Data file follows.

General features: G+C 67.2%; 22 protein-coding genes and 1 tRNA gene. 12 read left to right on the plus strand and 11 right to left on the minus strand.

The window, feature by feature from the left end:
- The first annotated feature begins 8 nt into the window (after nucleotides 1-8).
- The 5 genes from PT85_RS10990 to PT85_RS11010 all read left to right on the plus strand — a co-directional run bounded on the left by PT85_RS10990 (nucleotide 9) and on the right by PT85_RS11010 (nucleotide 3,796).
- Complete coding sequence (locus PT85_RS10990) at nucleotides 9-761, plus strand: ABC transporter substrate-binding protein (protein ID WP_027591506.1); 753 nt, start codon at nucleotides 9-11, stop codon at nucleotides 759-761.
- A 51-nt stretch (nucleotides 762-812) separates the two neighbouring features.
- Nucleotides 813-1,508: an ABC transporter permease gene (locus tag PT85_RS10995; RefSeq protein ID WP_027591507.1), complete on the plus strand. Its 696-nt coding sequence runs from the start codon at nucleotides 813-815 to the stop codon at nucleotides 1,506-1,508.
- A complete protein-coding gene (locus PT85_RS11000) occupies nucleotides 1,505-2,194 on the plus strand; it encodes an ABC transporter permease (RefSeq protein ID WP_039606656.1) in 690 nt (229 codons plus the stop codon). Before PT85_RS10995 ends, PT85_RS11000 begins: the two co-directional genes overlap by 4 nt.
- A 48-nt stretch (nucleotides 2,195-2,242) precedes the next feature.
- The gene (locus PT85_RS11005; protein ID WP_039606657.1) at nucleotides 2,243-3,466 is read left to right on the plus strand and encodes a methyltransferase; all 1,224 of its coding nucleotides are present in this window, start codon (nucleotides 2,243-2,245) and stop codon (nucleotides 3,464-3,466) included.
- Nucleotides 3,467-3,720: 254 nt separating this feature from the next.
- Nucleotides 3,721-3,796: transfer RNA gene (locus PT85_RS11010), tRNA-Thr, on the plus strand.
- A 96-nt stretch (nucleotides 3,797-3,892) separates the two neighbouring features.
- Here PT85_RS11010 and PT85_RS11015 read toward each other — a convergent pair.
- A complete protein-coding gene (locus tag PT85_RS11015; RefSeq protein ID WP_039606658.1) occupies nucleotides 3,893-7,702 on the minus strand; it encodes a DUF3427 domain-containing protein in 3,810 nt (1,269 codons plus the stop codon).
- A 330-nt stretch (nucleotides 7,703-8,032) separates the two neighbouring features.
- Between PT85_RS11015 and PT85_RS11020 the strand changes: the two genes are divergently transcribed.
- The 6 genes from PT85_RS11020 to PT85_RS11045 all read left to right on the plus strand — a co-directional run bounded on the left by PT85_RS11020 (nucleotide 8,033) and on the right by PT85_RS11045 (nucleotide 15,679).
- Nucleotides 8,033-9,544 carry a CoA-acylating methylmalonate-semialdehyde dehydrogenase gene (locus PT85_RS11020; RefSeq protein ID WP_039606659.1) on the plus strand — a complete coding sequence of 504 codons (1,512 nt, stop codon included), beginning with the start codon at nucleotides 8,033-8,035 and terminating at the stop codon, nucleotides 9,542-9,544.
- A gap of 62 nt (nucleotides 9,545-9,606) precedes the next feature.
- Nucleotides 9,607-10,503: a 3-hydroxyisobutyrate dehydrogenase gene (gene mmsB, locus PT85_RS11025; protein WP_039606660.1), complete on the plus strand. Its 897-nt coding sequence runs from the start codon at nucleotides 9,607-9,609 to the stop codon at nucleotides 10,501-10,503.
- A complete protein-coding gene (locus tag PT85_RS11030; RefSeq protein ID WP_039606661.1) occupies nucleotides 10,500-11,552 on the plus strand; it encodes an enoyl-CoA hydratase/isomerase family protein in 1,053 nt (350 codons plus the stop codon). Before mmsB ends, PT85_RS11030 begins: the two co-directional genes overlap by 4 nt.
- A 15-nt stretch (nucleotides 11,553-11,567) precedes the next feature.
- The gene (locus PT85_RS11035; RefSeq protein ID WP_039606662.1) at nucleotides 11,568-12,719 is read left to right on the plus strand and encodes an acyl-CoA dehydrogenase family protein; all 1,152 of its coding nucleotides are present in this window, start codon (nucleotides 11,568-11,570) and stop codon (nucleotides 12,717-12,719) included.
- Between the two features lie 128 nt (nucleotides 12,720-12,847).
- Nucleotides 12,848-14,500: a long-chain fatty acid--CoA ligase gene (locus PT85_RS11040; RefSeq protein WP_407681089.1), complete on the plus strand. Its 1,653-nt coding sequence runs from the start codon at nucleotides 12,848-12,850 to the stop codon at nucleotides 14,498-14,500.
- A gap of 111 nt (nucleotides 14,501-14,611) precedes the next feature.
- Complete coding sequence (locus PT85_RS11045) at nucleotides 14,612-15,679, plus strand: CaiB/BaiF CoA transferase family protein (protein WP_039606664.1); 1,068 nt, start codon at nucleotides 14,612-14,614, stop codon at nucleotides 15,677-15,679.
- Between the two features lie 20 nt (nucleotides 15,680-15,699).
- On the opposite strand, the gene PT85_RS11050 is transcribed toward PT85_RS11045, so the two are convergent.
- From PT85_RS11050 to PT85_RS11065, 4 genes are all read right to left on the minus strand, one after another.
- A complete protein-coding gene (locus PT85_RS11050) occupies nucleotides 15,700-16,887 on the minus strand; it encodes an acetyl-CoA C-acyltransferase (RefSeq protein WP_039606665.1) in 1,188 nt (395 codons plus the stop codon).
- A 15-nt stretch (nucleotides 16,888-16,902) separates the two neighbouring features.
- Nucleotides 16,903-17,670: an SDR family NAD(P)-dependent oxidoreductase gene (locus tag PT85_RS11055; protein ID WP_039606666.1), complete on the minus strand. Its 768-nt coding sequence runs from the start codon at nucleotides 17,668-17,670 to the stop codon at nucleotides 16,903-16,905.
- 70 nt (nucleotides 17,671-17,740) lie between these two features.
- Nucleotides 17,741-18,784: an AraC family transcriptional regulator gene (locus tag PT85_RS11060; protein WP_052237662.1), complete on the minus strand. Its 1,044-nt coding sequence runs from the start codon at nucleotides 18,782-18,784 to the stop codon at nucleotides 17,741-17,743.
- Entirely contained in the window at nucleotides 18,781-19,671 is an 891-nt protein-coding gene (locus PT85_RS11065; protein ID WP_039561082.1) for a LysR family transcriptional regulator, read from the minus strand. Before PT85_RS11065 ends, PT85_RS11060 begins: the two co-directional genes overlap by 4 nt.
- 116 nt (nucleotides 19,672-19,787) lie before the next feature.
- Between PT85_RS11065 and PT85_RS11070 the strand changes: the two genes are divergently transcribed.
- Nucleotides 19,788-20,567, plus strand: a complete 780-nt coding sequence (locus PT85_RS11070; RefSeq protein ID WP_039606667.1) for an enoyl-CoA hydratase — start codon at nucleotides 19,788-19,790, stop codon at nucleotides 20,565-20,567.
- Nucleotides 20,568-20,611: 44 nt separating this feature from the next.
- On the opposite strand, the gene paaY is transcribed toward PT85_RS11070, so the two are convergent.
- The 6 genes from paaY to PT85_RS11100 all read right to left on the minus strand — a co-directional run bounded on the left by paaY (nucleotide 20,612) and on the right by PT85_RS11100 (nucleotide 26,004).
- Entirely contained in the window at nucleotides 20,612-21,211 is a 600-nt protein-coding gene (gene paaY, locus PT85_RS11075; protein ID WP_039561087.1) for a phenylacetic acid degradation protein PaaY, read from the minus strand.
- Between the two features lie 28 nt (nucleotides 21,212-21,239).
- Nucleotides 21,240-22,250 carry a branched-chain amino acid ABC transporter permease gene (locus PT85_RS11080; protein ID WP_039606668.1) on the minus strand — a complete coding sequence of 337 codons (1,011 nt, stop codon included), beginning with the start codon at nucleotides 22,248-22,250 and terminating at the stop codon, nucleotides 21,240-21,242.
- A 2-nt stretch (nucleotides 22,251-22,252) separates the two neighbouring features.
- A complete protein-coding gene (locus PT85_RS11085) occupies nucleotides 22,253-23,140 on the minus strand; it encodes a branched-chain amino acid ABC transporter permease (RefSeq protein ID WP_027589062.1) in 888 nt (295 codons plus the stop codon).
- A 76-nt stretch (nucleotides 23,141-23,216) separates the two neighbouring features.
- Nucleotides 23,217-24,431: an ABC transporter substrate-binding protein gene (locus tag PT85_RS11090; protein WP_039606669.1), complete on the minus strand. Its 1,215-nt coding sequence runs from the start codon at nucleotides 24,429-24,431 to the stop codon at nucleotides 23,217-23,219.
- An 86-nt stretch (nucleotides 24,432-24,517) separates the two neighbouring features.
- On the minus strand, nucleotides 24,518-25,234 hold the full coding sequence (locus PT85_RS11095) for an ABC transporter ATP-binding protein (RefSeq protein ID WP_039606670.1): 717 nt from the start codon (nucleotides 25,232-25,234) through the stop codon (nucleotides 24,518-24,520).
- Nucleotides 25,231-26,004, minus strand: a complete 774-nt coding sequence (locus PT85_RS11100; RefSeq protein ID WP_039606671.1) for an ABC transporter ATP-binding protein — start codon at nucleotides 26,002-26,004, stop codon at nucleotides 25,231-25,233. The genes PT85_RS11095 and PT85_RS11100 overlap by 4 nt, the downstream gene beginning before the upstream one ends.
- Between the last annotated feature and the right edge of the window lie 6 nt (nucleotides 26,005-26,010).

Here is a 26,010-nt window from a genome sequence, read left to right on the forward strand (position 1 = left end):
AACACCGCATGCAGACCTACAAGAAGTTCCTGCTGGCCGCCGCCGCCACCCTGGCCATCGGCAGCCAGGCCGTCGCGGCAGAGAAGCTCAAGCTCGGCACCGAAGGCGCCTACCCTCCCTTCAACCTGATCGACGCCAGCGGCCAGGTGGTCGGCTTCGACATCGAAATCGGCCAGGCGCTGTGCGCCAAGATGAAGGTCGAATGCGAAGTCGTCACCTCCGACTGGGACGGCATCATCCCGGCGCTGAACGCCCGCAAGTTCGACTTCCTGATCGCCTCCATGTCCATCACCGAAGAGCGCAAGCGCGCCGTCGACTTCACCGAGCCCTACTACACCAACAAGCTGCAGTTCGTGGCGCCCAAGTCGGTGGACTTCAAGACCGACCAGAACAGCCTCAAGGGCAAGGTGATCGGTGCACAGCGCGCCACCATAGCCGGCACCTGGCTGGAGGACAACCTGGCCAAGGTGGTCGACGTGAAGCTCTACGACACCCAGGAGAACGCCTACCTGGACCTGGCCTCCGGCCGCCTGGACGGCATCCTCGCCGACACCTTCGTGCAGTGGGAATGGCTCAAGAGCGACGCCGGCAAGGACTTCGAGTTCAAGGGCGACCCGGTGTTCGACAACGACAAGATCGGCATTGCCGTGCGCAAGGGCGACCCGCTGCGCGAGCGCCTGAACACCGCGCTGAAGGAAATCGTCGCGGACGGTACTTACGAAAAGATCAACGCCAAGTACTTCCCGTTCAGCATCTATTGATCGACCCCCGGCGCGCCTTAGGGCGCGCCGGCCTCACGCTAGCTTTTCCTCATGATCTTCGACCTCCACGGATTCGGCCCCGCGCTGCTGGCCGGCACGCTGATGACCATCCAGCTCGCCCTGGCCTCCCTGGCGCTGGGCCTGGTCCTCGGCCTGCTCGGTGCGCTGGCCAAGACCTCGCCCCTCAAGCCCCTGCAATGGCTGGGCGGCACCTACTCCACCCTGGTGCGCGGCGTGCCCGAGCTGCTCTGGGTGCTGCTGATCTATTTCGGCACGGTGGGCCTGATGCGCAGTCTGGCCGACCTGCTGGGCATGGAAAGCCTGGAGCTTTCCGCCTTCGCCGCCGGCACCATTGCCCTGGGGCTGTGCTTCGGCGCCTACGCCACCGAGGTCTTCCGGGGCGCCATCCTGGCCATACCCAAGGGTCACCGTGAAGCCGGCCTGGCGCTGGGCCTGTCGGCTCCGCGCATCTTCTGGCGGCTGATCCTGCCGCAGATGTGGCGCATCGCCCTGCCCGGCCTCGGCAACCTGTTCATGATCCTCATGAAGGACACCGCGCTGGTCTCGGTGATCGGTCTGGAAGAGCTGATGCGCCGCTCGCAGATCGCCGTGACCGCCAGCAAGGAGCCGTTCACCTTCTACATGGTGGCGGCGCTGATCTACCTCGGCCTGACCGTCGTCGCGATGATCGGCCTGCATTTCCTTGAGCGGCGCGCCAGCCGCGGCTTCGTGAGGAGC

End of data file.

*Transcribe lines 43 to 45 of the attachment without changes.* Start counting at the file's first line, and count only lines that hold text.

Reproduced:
- The 6 genes from paaY to PT85_RS11100 all read right to left on the minus strand — a co-directional run bounded on the left by paaY (nucleotide 20,612) and on the right by PT85_RS11100 (nucleotide 26,004).
- Entirely contained in the window at nucleotides 20,612-21,211 is a 600-nt protein-coding gene (gene paaY, locus PT85_RS11075; protein ID WP_039561087.1) for a phenylacetic acid degradation protein PaaY, read from the minus strand.
- Between the two features lie 28 nt (nucleotides 21,212-21,239).